Metabolic modelling of A Plant Pathogen Interaction (MAPPI)
The contribution of intraspecific diversity to ecosystem functioning
A citizen project for establishing a genomic map of local adaptation in Arabidopsis thaliana to climate, soil and microbiota (OPTIMA)
Four New Frontiers projects out of 15 candidates have been selected on April 20th, 2016 by our International Scientific Board members and are financially supported by TULIP since.
Deslandes & Peeters
Explore Plant integrated decoy diversity to trap Ralstonia solanacearum type III effectors
Risks associated with nodulation (possibility that it can be exploited by pathogens)
Function and comparative analysis of microRNA-encoded petides in plants and animals
Adaptation of pathogens to host microbiomes
Predicting the ability of wild populations to adapt as a function of non genetic inheritance (PAW)
Head by: Benoit PUJOL (EDB)
The adaptive value of non-genetic inheritance in the scientific literature is debated. Using data from natural populations of the plant species Antirrhinum majus complemented by experimental data, the PAW project will test the following hypotheses:
- Plants exposed to shade will show an heritable adaptive plastic response
- "Mother" plants also transmit to their progeny the environment in which this response has an adaptive significance
To this aim, experiments in common garden will be conducted in order to characterise the plastic response of pants to environmental constraints. Plant monitoring in wild populations will allow us to quantify the heritability of the maternal ecological niche and the fitness gain brought by the plastic response in the natural environment. This project will provide advances to our knowledge of non-genetic inheritance and will reinforce the emerging scientific network that is emerging at the national level in France (RTP3é CNRS InEE and SFE).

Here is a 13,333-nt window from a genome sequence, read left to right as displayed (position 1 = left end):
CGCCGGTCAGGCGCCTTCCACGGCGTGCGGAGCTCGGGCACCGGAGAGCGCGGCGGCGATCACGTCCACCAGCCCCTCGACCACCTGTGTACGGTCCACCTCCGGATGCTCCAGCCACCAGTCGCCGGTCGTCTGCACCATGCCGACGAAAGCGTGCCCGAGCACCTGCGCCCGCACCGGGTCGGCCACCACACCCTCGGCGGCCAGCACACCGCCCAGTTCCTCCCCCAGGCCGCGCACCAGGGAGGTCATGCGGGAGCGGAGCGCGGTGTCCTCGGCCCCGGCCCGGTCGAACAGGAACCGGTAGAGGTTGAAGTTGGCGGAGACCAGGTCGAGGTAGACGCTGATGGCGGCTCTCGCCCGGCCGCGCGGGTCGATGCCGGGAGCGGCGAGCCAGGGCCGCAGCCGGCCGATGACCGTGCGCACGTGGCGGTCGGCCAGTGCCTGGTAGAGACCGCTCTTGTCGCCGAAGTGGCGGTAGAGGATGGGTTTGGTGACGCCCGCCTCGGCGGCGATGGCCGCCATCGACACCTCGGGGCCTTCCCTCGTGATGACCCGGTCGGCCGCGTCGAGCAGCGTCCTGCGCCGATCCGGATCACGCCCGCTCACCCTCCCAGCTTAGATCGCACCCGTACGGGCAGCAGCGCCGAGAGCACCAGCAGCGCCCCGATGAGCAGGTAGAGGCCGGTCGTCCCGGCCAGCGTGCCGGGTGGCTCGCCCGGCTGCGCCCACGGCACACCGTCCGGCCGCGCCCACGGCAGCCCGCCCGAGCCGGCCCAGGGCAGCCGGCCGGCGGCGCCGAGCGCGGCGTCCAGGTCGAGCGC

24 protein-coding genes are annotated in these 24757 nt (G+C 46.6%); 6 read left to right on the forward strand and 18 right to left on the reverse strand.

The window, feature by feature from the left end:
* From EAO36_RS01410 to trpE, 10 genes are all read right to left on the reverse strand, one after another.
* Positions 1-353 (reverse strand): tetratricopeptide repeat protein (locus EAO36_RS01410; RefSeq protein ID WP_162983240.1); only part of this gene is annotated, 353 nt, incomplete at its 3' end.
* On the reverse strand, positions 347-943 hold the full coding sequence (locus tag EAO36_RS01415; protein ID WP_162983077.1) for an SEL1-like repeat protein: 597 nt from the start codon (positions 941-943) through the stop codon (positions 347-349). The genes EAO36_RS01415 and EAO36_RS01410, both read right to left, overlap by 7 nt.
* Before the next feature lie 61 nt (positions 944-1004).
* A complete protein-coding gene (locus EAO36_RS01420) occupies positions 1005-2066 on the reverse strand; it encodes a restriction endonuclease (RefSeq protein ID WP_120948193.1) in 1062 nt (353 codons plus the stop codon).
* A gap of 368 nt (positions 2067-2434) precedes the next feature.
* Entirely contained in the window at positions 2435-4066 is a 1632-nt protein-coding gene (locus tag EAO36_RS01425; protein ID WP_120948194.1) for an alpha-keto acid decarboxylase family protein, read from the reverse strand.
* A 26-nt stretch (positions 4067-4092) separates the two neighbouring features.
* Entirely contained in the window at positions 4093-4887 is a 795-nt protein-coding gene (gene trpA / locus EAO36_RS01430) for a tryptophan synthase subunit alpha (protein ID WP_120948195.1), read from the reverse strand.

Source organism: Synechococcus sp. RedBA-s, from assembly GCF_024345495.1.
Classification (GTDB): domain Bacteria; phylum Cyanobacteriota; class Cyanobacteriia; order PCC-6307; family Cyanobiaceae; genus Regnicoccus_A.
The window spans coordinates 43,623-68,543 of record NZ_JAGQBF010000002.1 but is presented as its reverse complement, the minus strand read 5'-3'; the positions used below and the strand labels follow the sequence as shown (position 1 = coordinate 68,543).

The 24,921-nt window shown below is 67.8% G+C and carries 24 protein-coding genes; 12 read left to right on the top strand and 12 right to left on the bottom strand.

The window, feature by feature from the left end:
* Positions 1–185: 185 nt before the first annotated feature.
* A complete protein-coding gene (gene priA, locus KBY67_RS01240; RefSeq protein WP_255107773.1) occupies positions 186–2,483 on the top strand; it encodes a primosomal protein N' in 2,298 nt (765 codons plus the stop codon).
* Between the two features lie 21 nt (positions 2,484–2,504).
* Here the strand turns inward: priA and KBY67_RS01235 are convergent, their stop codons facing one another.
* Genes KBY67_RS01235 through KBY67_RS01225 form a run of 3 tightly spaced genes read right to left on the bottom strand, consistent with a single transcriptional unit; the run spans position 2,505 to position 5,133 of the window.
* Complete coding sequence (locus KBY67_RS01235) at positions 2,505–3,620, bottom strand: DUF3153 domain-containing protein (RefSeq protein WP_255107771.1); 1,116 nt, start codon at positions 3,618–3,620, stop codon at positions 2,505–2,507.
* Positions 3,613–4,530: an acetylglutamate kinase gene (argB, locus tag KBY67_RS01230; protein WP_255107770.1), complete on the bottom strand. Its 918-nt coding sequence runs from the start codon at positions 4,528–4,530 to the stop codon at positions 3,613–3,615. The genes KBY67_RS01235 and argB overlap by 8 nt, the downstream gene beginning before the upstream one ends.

Virulence function and evolution of Sclerotinia signals manipulating plant RNA silencing pathways (ScleRNAi)
Head by: Sylvain RAFFAELE (LIPM )
Sclerotinia sclerotiorum is the causal agent of white and stem root diseases on more than 400 host plants, leading to several hundred million euro losses annually. Recent data indicate that fungal pathogens related to Sclerotinia supress plant defense responses by interfering with small RNA (sRNA)-mediated transcriptional gene silencing in host cells. How this virulence mechanism evolved and how it contributes to virulence on multiple hosts remain unknown.
To adress this question, we analyse sRNA molecules produced by multiple Sclerotinia isolates during plant infection. We will test whether these sRNAs contribute to Sclerotinia virulence and predict their targets in the genome of multiple plant species susceptible to Sclerotinia. In the long term, this project will provide evolutionary and mechanistic understanding of the function sRNA as virulence factors, and open perspectives for the design of innovative strategies for the durable management of fungal plant diseases.
Human Altruism Genes
Head by: Alexis CHAINE (SEEM)
The field of behavioural genetics has increasingly found genes associated with complex behaviours including cooperation in a wide variety of organisms including humans. Altruism – an extreme form of cooperation that entails a substantial fitness cost to the donor – can be greatly stabilized by genetic similarity between the donor and recipient as seen in a number of organisms, yet such genes have not been looked for in humans.
In this project, we will use a unique database of demonstrated altruism in humans to examine if altruists have a different genetic profile from non-altruists and if altruists and recipients are more likely to share genes in common despite a lack of direct kinship. This project is a collaboration between TULIP partner Moulis and researchers at the University of Exeter, UK.
System level investigation of Ralstonia solanacearum metabolic and regulatory networks to infer the pathogen-induced metabolic fluxes during plant infection
Discovering the ecological importance of lipochitooligosaccharides as signaling molecules in plant biotic interactions
Environmental and genetic factors triggering hypermutability during experimental evolution of legume symbionts
Social Heridity (SOC-H²)
André PORNON & Christophe ANDALO
Studying interaction network in changing plant and pollinator communities by DNA barcoding (POLLIBAR)